America's Cup racing is set to get airborne.

The long-hinted-at possibility that the new AC72 wing-sailed catamarans will have hydrofoiling capabilities was confirmed yesterday, with Team New Zealand offering media an on-water demonstration of their high-flying cat.

Up until now, Emirates Team New Zealand had been trying to play down the capabilities of their new boat. But the cat was let out of the bag, so to speak, when a sailing enthusiast snapped pictures of the team training on the Waitemata Harbour last week, which appeared to show the boat foil-borne.

The pictures, which were published on Boating New Zealand's Facebook page, created a storm of discussion in the sailing community with some pundits claiming the images had been Photoshopped. But Team New Zealand yesterday took journalists out on the water for a close-up look at the giant catamaran in action, revealing the hydrofoiling abilities.


Reaching speeds in the high 30 knots, the catamaran literally flew around the Waitemata, getting airborne for up to 10 seconds at a time. The foils work to reduce draught and increase speed, lifting both hulls of a catamaran out of the water.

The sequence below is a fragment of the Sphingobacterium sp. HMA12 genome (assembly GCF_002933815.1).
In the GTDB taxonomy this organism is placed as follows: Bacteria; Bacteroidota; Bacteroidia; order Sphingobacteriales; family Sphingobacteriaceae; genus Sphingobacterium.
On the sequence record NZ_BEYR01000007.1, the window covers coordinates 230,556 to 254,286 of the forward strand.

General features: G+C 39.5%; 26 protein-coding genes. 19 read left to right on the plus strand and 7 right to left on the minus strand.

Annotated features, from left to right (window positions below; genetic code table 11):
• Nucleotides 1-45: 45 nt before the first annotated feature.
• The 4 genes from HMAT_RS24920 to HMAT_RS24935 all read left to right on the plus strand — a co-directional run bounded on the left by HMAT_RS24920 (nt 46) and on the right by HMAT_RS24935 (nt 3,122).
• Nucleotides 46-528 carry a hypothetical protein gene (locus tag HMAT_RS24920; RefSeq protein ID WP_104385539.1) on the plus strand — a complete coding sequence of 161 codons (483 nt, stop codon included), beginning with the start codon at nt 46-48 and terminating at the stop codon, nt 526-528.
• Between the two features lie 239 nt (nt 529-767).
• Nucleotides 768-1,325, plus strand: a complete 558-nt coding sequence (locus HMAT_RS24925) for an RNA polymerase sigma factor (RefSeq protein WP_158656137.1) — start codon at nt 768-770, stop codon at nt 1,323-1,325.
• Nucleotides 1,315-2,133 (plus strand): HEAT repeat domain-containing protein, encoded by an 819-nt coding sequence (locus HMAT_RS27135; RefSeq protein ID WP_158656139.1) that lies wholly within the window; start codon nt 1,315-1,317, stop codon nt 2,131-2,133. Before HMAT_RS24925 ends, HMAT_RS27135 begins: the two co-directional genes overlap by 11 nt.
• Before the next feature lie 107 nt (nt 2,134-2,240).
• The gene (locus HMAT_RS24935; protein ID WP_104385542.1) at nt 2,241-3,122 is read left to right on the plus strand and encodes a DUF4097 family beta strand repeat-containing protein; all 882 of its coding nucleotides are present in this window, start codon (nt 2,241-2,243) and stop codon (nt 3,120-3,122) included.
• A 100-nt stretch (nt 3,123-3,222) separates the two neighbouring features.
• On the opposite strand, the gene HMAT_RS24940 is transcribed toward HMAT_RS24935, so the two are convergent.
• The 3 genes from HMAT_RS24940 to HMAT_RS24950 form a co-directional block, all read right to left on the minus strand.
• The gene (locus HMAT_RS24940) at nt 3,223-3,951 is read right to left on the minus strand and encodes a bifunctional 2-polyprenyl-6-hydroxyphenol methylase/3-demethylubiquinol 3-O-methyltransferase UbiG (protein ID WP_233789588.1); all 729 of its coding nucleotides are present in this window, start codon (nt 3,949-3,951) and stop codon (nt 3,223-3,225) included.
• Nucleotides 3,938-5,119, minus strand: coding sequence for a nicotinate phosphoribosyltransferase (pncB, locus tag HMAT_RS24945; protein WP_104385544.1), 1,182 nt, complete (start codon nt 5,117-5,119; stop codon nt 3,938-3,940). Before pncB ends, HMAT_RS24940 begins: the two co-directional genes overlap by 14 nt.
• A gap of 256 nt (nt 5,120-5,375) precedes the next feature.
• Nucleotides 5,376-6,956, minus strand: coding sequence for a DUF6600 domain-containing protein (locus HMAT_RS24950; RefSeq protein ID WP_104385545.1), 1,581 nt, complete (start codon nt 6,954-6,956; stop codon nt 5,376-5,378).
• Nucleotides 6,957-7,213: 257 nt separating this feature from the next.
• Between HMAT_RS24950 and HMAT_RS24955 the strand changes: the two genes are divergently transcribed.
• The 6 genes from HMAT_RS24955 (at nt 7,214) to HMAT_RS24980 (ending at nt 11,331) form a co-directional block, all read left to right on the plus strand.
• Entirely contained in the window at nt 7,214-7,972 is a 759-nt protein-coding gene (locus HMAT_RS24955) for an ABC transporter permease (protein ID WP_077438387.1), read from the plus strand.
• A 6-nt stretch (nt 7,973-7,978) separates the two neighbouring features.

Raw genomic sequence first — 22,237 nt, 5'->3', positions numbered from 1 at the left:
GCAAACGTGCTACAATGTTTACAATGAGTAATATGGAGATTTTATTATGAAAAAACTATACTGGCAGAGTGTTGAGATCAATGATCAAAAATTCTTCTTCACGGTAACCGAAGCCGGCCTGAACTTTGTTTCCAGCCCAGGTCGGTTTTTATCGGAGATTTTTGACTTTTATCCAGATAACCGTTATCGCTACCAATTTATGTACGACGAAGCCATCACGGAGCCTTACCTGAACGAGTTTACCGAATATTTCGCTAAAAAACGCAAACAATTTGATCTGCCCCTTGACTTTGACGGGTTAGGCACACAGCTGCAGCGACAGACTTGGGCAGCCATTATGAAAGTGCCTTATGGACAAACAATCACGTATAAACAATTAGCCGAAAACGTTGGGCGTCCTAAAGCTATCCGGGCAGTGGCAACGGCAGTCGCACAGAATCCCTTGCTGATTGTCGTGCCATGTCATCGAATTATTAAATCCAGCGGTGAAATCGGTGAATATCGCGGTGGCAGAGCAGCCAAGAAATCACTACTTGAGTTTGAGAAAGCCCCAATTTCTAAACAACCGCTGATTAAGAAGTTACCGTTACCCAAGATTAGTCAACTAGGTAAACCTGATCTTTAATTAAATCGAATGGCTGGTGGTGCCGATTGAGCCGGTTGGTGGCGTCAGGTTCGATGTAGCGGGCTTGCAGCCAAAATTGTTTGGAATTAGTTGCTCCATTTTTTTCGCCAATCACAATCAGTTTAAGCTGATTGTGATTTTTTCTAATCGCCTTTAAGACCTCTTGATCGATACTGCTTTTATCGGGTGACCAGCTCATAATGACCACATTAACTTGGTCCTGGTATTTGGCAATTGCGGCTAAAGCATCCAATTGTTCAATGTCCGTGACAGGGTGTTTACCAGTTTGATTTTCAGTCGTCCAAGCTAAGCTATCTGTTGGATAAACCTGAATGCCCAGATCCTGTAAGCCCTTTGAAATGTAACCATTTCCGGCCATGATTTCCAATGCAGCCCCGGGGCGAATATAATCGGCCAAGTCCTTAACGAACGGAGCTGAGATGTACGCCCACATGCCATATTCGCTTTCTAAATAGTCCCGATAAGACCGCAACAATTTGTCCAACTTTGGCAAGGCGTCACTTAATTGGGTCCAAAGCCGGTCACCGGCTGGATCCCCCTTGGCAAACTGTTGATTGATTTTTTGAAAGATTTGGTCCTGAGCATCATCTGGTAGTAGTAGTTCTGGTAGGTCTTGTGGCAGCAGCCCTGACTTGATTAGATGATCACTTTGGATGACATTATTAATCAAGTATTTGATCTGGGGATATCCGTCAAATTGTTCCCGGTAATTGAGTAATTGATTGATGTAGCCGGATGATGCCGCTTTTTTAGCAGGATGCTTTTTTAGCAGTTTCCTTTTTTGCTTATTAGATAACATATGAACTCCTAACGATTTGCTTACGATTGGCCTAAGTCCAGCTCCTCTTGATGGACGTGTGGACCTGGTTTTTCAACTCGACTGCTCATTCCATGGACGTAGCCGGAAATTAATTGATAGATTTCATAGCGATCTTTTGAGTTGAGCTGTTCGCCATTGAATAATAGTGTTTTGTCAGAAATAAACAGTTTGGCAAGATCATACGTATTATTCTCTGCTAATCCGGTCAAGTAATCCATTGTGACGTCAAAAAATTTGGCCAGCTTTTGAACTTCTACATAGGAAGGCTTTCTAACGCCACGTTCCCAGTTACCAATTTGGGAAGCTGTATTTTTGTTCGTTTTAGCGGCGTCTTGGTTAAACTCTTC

Team boss Grant Dalton was happy with just the fifth day of sailing the boat. There were pluses and minuses with getting the boat up on the foils, the downside being the cat was not that easy to control.

"We are ticking things off the list and only today we have broken free and have started racing manoeuvres which is quite a big step."

Skipper Dean Barker said he was pleased with the gains on the water but warned they still had a long way to go to develop an America's Cup-winning boat.

They have just 30 sail days to squeeze data out of their AC72 before building starts on their second cat, which will be used in next year's America's Cup in San Francisco.

The decision facing the designers is whether the foils are worth it. While it looks spectacular and in the right conditions can give the team a huge advantage, there will be a tradeoff between upwind speed and downwind speed.

The Kiwi syndicate appear to have a significant jump on their rivals, including Cup defenders Oracle, who have suffered a major setback after their first day of on-water testing last week was cut short by a daggerboard failure in the starboard hull. The repairs have meant further delays to their official media launch, which has now been postponed twice.